However, I also believe the players should have no say in how they are represented in Cooperstown. Those actions which sullied the reputations of the men listed above are as much a part of baseball history as their achievements on the field. So, yes, Mark McGwire should be in the Hall of Fame...but his plaque will "talk about the past."

Frankly, McGwire's treatment by voters thusfar suggests we are headed down a slippery slope. How do they propose to distinguish which "juiced" players get in and which ones don't.  McGwire's example is a dangerous one especially because he was never suspended for drug abuse or convicted of anything.  Everything we know about his pharmaceutical exploits is circumstantial.  Much the same can be said of Clemens, Bonds, A-Rod, and many of the other so-called "juicers."  The subjectivity of this process endangers the credibility of the institution.  What happens if Clemens is elected, but Bonds is not, or vice versa.

It is possible that ten years from now we will have a Hall of Fame that more or less omits two decades of baseball history and does not include baseball's all-time hits leader (Rose) or baseball's all-time home-run leaders (Barry Bonds and Alex Rodriguez), not to mention other players of extraordinary accomplishment like McGwire, Clemens, Manny Ramirez, Sammy Sosa, etc.

People go to the Hall of Fame largely to embrace their own nostalgia and share a part of those memories with their children. Many men and women who grew up during the "Juiced Ball" era would have very little use for a museum which ignores the existence of those players who most defined their youth. Keeping them out of the Hall of Fame is a fascistic re-writing of history. What must happen, eventually, is that baseball must enshrine the best players of that era, but they must do so without ignoring the ethical questions which also dominated the decade.

What makes a museum different from an amusement park is that it is expected to elicit not only joy, but also curiosity.  When a parent takes a child, they expect not only to entertain them, but also to educate and intrigue.  In such situations, it is imperative that the child see beyond the heroizing phenomenon of athletic celebrity.  Baseball is a wonderful way of exploring American cultural history, and that history much include discussions of addiction, exploitation, prejudice, and even defeat.  Manny's suspension is a part baseball's historical record, as is the Mitchell Report, the Bonds indictment, the Congressional hearings, the BALCO investigation, etc. To pretend otherwise merely compromises your credibility.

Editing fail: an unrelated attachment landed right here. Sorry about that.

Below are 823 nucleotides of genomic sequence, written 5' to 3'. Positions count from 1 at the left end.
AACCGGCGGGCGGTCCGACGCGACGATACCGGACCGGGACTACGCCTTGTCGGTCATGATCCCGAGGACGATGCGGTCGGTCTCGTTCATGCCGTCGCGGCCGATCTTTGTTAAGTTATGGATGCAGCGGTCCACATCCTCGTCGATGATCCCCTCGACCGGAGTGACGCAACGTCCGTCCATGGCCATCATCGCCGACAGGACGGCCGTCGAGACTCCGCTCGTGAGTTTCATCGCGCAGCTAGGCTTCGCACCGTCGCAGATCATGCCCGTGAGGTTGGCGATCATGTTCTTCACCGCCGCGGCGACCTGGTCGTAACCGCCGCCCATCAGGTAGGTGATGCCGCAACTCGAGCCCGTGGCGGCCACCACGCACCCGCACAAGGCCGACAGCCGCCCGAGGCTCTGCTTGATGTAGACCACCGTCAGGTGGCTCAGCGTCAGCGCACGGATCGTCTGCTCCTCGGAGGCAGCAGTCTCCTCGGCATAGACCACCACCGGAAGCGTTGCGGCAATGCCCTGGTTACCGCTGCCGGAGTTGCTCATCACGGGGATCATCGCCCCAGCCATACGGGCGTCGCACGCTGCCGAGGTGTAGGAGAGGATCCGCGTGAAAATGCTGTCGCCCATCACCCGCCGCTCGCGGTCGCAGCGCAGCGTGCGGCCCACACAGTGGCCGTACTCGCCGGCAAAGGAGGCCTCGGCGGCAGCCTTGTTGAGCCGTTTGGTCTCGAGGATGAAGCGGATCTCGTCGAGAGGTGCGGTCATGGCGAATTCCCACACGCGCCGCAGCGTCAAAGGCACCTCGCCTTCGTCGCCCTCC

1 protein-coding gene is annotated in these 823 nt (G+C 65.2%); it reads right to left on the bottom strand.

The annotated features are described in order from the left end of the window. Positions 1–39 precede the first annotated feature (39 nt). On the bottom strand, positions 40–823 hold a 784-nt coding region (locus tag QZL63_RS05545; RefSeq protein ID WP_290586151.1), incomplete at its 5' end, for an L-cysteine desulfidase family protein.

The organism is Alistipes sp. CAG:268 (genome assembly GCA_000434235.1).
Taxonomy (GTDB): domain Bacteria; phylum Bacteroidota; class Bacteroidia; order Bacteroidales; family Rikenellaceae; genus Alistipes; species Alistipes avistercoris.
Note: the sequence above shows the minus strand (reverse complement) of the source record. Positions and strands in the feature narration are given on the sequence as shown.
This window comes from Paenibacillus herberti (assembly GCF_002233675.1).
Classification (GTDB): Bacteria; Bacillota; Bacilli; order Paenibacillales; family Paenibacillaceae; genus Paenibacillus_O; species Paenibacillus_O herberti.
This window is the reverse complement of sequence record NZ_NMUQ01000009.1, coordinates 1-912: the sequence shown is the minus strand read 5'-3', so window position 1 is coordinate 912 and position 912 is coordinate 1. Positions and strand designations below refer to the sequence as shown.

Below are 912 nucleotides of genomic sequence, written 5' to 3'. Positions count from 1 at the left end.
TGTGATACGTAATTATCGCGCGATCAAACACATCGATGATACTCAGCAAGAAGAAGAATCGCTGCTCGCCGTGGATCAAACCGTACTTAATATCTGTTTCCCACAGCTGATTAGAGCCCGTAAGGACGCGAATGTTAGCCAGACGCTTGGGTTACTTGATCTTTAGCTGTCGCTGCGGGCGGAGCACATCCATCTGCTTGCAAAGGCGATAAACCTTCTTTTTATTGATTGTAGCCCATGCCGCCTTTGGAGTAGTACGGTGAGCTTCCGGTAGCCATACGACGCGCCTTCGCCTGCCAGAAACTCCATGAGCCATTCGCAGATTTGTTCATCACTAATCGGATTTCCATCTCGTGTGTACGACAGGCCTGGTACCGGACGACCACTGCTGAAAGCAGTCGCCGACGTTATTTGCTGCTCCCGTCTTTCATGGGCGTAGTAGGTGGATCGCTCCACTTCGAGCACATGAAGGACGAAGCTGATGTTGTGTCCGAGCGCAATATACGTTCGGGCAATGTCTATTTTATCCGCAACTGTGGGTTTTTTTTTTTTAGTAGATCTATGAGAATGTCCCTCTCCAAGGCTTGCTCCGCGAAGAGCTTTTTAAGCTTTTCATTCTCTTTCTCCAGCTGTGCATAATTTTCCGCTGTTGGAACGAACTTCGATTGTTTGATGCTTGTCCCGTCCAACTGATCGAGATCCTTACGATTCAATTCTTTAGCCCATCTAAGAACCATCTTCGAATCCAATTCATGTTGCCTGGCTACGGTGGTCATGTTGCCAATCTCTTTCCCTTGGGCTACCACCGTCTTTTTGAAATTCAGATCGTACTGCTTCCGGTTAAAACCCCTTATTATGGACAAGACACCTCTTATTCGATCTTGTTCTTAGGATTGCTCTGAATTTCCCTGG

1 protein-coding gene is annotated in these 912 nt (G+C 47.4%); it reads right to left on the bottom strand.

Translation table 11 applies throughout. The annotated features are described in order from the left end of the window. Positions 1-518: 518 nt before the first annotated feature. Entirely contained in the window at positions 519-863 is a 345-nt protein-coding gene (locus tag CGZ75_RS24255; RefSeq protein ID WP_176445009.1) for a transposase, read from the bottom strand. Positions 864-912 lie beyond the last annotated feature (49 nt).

4 comments:

Michael Holloway said...

Great post, nice writing! It's my first time here, really glad I came.

While I agree that the looming McGwire case portents a slippery slope - a very bad precedent - and one that seems to be spreading, not just in baseball; I think I remember him testifying in front of Congress. While not admitting anything, I remember him tearfully saying he would repay the game, especially the kids, anyway he could - a stand up guy.

But that doesn't count in the zero tolerance era, does it?

Michael Holloway

Hippeaux said...

Thanks for visiting, Michael, and welcome to the BBA. I was in St. Louis for McGwire's historic '98 season, when the city named a street after him, and it is truly amazing to see how far his star has fallen.

Although I certainly have seen evidence of egomania and arrogance in McGwire's behavior over the years, I agree that he has also demonstrated a desire to represent the game proudly and learn from his experiences. I hope that in his new role as St. Louis's hitting coach he will make strides toward renovating his tarnished reputation. If he can do so, it will not only do him good, but probably help many of his colleagues who are also looking to put the "Juiced Ball" era behind them.

michael holloway said...

Hey! I like that bottom at the bottom of the email that takes me back here.

So today Mr. McGeire admitted he used steroids. Good for him.

I posted in Twitter earlier today that MLBs' complicity in this scandal will come out as coaches and managers begin to retire.

So you points about including these great players, (who were all the greater on steroids), is the only way out for the 'Lords of the Realm'. Your post has legs.

Michael

michael holloway said...

sorry about that comment, I'll edit next time.